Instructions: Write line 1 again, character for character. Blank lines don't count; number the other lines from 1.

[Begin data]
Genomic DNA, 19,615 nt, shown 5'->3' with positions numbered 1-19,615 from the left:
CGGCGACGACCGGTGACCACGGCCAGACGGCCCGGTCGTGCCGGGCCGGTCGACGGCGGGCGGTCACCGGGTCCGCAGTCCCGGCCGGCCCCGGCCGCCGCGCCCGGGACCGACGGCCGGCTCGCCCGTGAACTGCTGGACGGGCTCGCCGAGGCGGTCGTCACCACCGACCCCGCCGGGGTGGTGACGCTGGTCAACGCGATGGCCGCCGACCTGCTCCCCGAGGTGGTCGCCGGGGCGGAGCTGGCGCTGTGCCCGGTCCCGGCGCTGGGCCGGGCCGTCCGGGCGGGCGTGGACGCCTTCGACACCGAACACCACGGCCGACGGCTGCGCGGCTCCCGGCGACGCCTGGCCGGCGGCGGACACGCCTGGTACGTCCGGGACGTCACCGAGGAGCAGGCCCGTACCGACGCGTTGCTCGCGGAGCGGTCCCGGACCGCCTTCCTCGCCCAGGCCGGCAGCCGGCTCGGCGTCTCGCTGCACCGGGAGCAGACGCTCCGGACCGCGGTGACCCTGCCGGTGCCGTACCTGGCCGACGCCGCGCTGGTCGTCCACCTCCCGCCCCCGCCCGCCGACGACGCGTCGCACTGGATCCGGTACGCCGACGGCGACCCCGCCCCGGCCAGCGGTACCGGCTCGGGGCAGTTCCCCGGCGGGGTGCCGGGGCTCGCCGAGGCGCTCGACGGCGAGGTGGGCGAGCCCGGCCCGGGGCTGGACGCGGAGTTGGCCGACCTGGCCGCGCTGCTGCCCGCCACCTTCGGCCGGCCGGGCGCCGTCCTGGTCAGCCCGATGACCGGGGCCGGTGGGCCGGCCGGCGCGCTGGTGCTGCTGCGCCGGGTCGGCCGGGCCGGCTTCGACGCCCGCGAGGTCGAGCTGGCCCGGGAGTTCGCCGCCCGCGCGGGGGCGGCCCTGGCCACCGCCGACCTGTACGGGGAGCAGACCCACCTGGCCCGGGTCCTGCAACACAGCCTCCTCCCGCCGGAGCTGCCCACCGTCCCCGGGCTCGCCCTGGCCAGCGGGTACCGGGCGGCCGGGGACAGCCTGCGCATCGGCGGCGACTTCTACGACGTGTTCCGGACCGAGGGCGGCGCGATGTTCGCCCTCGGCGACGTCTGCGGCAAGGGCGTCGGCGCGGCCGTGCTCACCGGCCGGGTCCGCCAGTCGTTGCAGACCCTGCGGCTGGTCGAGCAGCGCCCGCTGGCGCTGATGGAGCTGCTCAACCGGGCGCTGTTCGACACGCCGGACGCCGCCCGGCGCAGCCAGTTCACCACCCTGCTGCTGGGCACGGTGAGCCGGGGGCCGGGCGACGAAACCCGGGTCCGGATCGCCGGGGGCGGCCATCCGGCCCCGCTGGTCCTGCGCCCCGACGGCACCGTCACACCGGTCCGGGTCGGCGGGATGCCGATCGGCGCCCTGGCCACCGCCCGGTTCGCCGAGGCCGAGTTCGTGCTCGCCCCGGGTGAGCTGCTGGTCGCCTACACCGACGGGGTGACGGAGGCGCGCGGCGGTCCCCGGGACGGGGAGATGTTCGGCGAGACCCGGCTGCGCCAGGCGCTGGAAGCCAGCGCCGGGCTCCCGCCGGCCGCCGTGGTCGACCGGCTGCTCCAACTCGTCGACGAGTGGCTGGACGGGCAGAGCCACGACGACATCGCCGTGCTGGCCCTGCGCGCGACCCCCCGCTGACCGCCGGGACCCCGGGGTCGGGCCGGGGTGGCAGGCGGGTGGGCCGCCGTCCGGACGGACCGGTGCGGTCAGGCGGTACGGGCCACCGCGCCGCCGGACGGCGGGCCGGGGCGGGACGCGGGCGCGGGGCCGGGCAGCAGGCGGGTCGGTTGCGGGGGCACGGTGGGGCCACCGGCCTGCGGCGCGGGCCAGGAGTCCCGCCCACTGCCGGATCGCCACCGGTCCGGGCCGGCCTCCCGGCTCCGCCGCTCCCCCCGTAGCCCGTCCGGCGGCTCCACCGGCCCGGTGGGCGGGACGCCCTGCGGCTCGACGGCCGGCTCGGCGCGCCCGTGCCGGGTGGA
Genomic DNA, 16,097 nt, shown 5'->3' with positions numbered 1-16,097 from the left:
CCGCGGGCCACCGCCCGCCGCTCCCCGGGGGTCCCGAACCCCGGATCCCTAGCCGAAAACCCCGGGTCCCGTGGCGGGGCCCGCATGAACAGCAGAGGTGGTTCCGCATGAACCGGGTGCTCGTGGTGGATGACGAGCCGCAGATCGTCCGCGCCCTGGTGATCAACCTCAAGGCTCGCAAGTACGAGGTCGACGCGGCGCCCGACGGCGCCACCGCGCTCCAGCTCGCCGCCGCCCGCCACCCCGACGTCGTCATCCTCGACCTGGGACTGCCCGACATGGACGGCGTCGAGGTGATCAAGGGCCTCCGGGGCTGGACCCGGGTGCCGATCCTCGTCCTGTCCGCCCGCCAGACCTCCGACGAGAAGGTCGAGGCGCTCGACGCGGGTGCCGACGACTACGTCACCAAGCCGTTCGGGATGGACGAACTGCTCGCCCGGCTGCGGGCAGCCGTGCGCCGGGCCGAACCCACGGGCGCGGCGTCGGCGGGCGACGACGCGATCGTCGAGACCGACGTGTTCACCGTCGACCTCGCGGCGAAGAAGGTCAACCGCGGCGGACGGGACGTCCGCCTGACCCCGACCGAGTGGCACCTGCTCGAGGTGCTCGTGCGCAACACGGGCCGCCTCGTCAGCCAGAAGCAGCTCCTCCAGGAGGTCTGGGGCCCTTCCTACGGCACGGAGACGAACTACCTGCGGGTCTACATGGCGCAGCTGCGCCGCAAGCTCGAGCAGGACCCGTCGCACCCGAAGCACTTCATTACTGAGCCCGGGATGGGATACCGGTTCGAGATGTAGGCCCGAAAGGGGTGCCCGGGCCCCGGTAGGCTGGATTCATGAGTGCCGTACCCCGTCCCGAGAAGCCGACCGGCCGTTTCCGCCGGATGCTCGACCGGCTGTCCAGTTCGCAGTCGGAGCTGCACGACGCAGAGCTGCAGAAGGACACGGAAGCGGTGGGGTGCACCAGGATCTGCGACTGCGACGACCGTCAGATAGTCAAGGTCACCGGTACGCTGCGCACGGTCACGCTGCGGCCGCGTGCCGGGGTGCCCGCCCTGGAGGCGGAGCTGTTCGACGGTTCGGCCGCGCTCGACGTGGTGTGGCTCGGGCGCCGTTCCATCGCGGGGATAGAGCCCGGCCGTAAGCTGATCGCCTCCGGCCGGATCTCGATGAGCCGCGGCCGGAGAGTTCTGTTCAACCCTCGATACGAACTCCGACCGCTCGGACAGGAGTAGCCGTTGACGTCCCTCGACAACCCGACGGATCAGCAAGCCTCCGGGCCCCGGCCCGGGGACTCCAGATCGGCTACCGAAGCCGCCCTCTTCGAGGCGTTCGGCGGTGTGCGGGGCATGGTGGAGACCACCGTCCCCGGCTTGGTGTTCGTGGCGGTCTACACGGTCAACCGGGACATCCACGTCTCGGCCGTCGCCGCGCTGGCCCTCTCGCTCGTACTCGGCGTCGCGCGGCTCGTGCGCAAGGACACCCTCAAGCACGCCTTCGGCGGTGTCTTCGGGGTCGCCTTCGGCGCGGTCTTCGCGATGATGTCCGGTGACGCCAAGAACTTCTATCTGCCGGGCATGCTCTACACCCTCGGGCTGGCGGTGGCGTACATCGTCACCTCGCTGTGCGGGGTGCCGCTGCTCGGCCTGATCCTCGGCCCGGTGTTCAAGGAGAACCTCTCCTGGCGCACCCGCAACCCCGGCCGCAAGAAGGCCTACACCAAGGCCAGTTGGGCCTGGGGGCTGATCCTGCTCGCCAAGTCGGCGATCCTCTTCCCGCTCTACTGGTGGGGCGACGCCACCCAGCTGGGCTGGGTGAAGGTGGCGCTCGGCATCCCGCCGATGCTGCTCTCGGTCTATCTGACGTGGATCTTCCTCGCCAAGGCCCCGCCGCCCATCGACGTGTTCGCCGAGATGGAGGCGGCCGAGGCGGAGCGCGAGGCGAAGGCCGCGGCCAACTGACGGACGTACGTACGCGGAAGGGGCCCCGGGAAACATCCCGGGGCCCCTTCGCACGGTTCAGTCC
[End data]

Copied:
Genomic DNA, 19,615 nt, shown 5'->3' with positions numbered 1-19,615 from the left: